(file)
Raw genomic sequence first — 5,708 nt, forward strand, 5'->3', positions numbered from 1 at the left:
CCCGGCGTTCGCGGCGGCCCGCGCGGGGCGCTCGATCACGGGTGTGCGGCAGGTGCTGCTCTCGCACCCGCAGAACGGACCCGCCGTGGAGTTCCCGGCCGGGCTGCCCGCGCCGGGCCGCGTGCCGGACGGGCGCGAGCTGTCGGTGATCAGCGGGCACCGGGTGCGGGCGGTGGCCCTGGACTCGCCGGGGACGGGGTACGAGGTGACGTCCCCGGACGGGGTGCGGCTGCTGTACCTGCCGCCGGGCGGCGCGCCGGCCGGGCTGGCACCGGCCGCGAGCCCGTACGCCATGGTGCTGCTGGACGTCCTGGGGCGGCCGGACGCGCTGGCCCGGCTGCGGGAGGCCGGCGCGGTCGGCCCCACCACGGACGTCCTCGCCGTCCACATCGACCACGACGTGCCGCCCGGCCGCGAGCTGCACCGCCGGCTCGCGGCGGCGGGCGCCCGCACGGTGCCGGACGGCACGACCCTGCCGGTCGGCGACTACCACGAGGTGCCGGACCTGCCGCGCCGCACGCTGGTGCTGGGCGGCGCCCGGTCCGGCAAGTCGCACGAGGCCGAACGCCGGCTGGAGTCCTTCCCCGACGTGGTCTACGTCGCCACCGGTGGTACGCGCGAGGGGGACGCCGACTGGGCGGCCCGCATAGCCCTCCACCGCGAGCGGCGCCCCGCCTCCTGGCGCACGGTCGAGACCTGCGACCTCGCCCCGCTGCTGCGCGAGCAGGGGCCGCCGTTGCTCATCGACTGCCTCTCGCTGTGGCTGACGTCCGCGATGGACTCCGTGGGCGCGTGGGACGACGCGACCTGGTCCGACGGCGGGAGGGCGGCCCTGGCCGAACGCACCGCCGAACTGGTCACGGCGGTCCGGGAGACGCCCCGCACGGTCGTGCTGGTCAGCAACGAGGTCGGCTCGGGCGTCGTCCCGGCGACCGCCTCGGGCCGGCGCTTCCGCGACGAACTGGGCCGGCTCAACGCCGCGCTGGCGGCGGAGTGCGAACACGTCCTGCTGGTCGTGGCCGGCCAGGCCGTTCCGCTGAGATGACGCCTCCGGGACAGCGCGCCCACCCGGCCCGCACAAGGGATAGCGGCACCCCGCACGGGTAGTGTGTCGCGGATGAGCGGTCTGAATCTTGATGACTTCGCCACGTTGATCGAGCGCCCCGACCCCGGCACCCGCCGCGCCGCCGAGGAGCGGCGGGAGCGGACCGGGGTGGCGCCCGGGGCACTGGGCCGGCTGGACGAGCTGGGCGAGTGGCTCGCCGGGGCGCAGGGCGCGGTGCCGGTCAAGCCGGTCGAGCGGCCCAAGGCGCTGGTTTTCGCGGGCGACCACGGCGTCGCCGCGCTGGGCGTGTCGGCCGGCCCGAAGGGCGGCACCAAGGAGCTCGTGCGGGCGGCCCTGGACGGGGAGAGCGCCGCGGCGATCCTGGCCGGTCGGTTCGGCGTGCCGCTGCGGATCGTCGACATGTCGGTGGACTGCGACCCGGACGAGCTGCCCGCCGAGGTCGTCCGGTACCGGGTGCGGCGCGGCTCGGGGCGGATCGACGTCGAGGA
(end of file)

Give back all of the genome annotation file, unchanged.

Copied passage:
Raw genomic sequence first — 5,708 nt, forward strand, 5'->3', positions numbered from 1 at the left:
CCCGGCGTTCGCGGCGGCCCGCGCGGGGCGCTCGATCACGGGTGTGCGGCAGGTGCTGCTCTCGCACCCGCAGAACGGACCCGCCGTGGAGTTCCCGGCCGGGCTGCCCGCGCCGGGCCGCGTGCCGGACGGGCGCGAGCTGTCGGTGATCAGCGGGCACCGGGTGCGGGCGGTGGCCCTGGACTCGCCGGGGACGGGGTACGAGGTGACGTCCCCGGACGGGGTGCGGCTGCTGTACCTGCCGCCGGGCGGCGCGCCGGCCGGGCTGGCACCGGCCGCGAGCCCGTACGCCATGGTGCTGCTGGACGTCCTGGGGCGGCCGGACGCGCTGGCCCGGCTGCGGGAGGCCGGCGCGGTCGGCCCCACCACGGACGTCCTCGCCGTCCACATCGACCACGACGTGCCGCCCGGCCGCGAGCTGCACCGCCGGCTCGCGGCGGCGGGCGCCCGCACGGTGCCGGACGGCACGACCCTGCCGGTCGGCGACTACCACGAGGTGCCGGACCTGCCGCGCCGCACGCTGGTGCTGGGCGGCGCCCGGTCCGGCAAGTCGCACGAGGCCGAACGCCGGCTGGAGTCCTTCCCCGACGTGGTCTACGTCGCCACCGGTGGTACGCGCGAGGGGGACGCCGACTGGGCGGCCCGCATAGCCCTCCACCGCGAGCGGCGCCCCGCCTCCTGGCGCACGGTCGAGACCTGCGACCTCGCCCCGCTGCTGCGCGAGCAGGGGCCGCCGTTGCTCATCGACTGCCTCTCGCTGTGGCTGACGTCCGCGATGGACTCCGTGGGCGCGTGGGACGACGCGACCTGGTCCGACGGCGGGAGGGCGGCCCTGGCCGAACGCACCGCCGAACTGGTCACGGCGGTCCGGGAGACGCCCCGCACGGTCGTGCTGGTCAGCAACGAGGTCGGCTCGGGCGTCGTCCCGGCGACCGCCTCGGGCCGGCGCTTCCGCGACGAACTGGGCCGGCTCAACGCCGCGCTGGCGGCGGAGTGCGAACACGTCCTGCTGGTCGTGGCCGGCCAGGCCGTTCCGCTGAGATGACGCCTCCGGGACAGCGCGCCCACCCGGCCCGCACAAGGGATAGCGGCACCCCGCACGGGTAGTGTGTCGCGGATGAGCGGTCTGAATCTTGATGACTTCGCCACGTTGATCGAGCGCCCCGACCCCGGCACCCGCCGCGCCGCCGAGGAGCGGCGGGAGCGGACCGGGGTGGCGCCCGGGGCACTGGGCCGGCTGGACGAGCTGGGCGAGTGGCTCGCCGGGGCGCAGGGCGCGGTGCCGGTCAAGCCGGTCGAGCGGCCCAAGGCGCTGGTTTTCGCGGGCGACCACGGCGTCGCCGCGCTGGGCGTGTCGGCCGGCCCGAAGGGCGGCACCAAGGAGCTCGTGCGGGCGGCCCTGGACGGGGAGAGCGCCGCGGCGATCCTGGCCGGTCGGTTCGGCGTGCCGCTGCGGATCGTCGACATGTCGGTGGACTGCGACCCGGACGAGCTGCCCGCCGAGGTCGTCCGGTACCGGGTGCGGCGCGGCTCGGGGCGGATCGACGTCGAGGA